If I were to write another book on California politics – which is highly unlikely – it would be called “Unintended Consequences,” detailing how political decrees mutate to have unintended effects.
Examples of the syndrome are legion, but here are just two:
t In the 1960s, newly elected Governor Ronald Reagan signed two bills that purported to reform the care and treatment of the mentally ill. They set in motion a phase-out of the state’s vast system of psychiatric hospitals in favor of community mental health clinics. Reagan wanted to save money, and advocates for the mentally ill had denounced the prison and abusive atmosphere in hospitals.
Reagan, successor governors, and the legislature never fully delivered on the promise of community mental health care, leaving many mentally ill people to fend for themselves then and since, and contributing to the homelessness crisis that now plagues the state.
t Two seemingly separate acts in the late 1970s, the extension of collective bargaining rights to California public employees in 1975 and the passage of Proposition 13, the historic property tax limit, in 1978, led together with the domination of the public employees’ unions over the Legislative Assembly.
Proposition 13 indirectly transferred financial responsibility for schools and much of local government to the state. As the state and local workforce became almost completely unionized, the concentration of financial power in Sacramento gave unions the incentive to reshape the legislature into a predominantly pro-union body.
The California Environmental Quality Act, also signed by Reagan, is a third major example. Its stated objective was to oblige project promoters to assess their impact on the environment and to mitigate, as far as possible, the harmful effects.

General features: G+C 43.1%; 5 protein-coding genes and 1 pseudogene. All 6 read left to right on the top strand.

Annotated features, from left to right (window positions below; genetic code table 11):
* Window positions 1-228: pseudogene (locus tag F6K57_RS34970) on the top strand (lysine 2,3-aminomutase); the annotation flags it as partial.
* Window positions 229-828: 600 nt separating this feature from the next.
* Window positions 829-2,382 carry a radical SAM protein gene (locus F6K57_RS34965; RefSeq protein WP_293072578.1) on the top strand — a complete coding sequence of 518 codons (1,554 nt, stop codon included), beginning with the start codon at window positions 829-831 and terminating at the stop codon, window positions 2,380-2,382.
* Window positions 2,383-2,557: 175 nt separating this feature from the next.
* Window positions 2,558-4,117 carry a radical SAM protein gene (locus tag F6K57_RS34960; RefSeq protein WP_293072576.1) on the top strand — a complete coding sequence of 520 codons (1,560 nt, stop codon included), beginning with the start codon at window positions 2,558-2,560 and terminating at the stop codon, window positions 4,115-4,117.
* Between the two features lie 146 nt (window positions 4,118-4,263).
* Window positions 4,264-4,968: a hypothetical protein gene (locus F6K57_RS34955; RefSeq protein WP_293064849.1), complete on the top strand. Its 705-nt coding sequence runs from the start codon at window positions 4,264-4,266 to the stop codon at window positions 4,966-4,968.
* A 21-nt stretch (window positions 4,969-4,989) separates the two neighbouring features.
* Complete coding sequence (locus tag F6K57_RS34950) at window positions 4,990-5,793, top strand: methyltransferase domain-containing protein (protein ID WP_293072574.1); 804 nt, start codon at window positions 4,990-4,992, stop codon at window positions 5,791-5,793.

However, in the more than half a century since its adoption, the CEQA has turned into a legal quagmire that can stall even the most benign projects indefinitely, as opponents raise objections that often have nothing to do with do with environmental protection.
It is not uncommon, for example, for construction unions to threaten or sue CEQA in ill-disguised efforts to force project managers to give their members exclusive access to jobs. The CEQA has become so onerous that the legislature often grants large-scale projects — such as sports arenas — specific exemptions from some of its provisions, including this year’s Super Bowl stadium in Inglewood.
The latest example of CEQA being bent for purposes never intended occurs in Berkeley, where the city government and a group called Save Berkeley’s Neighborhoods have sued to block University of California plans to increase registrations.
Alameda County Judge Brad Seligman upheld his challenge to UC’s plans for a new academic building and faculty housing, saying CEQA studies of the project were inadequate and did not fully consider impacts on noise, housing and travel. The university has also been ordered to freeze enrollment at 2020-21 levels.
It’s the same kind of not-in-my-backyard attitude that has been so detrimental to closing the gap between California’s housing needs and its housing production, and in this case, will block access to many thousands of students who had planned to enter university.
The unintended consequences of CEQA call for reform, something former Governor Jerry Brown described as “the work of the Lord,” even though he was unwilling to take it on.
Dan Walters is a columnist for CalMatters, where this first appeared.